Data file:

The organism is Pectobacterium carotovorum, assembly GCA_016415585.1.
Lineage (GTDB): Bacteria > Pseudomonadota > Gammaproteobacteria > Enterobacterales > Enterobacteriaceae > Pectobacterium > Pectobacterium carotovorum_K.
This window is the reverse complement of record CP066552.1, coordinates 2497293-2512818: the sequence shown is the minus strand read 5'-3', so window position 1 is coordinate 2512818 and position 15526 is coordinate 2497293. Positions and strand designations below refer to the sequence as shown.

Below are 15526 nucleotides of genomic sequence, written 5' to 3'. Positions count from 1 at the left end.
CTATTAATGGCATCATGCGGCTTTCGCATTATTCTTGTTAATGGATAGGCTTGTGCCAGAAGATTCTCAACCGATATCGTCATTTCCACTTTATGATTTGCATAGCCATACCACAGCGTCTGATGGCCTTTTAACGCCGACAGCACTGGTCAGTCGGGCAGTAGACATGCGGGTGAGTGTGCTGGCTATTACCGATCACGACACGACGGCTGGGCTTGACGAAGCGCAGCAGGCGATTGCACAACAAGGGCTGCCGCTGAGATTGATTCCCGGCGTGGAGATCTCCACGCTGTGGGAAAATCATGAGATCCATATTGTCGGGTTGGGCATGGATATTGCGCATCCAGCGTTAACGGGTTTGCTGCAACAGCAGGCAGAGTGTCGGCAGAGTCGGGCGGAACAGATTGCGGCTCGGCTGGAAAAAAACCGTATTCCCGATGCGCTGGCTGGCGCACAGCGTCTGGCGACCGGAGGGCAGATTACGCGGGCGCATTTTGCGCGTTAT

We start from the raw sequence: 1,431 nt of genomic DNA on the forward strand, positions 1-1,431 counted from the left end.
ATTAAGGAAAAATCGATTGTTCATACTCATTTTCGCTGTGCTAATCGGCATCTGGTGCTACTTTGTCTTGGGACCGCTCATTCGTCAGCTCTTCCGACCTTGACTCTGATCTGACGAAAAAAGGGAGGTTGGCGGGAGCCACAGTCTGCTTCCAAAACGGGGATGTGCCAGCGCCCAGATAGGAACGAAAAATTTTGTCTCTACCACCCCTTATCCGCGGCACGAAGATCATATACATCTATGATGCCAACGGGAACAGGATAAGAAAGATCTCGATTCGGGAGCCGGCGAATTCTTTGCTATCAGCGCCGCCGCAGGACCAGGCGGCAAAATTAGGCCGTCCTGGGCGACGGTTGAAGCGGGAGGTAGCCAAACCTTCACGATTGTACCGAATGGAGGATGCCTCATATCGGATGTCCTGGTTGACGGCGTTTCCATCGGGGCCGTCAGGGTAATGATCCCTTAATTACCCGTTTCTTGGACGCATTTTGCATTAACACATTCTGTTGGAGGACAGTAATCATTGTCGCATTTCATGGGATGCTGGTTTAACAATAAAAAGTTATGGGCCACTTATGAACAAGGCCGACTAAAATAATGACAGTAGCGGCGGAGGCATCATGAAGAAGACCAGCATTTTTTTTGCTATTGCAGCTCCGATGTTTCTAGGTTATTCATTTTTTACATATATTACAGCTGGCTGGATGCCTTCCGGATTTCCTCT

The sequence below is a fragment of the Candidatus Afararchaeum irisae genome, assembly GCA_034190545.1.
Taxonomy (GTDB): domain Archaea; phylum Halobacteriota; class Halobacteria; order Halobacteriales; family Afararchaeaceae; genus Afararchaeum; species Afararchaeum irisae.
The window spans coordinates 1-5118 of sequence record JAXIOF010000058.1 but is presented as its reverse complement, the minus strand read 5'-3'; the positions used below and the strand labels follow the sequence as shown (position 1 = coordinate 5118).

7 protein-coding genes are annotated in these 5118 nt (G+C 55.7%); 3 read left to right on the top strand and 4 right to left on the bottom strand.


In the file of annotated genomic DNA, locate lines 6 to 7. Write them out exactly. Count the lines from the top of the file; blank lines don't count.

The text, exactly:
We start from the raw sequence: 1,431 nt of genomic DNA on the forward strand, positions 1-1,431 counted from the left end.
ATTAAGGAAAAATCGATTGTTCATACTCATTTTCGCTGTGCTAATCGGCATCTGGTGCTACTTTGTCTTGGGACCGCTCATTCGTCAGCTCTTCCGACCTTGACTCTGATCTGACGAAAAAAGGGAGGTTGGCGGGAGCCACAGTCTGCTTCCAAAACGGGGATGTGCCAGCGCCCAGATAGGAACGAAAAATTTTGTCTCTACCACCCCTTATCCGCGGCACGAAGATCATATACATCTATGATGCCAACGGGAACAGGATAAGAAAGATCTCGATTCGGGAGCCGGCGAATTCTTTGCTATCAGCGCCGCCGCAGGACCAGGCGGCAAAATTAGGCCGTCCTGGGCGACGGTTGAAGCGGGAGGTAGCCAAACCTTCACGATTGTACCGAATGGAGGATGCCTCATATCGGATGTCCTGGTTGACGGCGTTTCCATCGGGGCCGTCAGGGTAATGATCCCTTAATTACCCGTTTCTTGGACGCATTTTGCATTAACACATTCTGTTGGAGGACAGTAATCATTGTCGCATTTCATGGGATGCTGGTTTAACAATAAAAAGTTATGGGCCACTTATGAACAAGGCCGACTAAAATAATGACAGTAGCGGCGGAGGCATCATGAAGAAGACCAGCATTTTTTTTGCTATTGCAGCTCCGATGTTTCTAGGTTATTCATTTTTTACATATATTACAGCTGGCTGGATGCCTTCCGGATTTCCTCT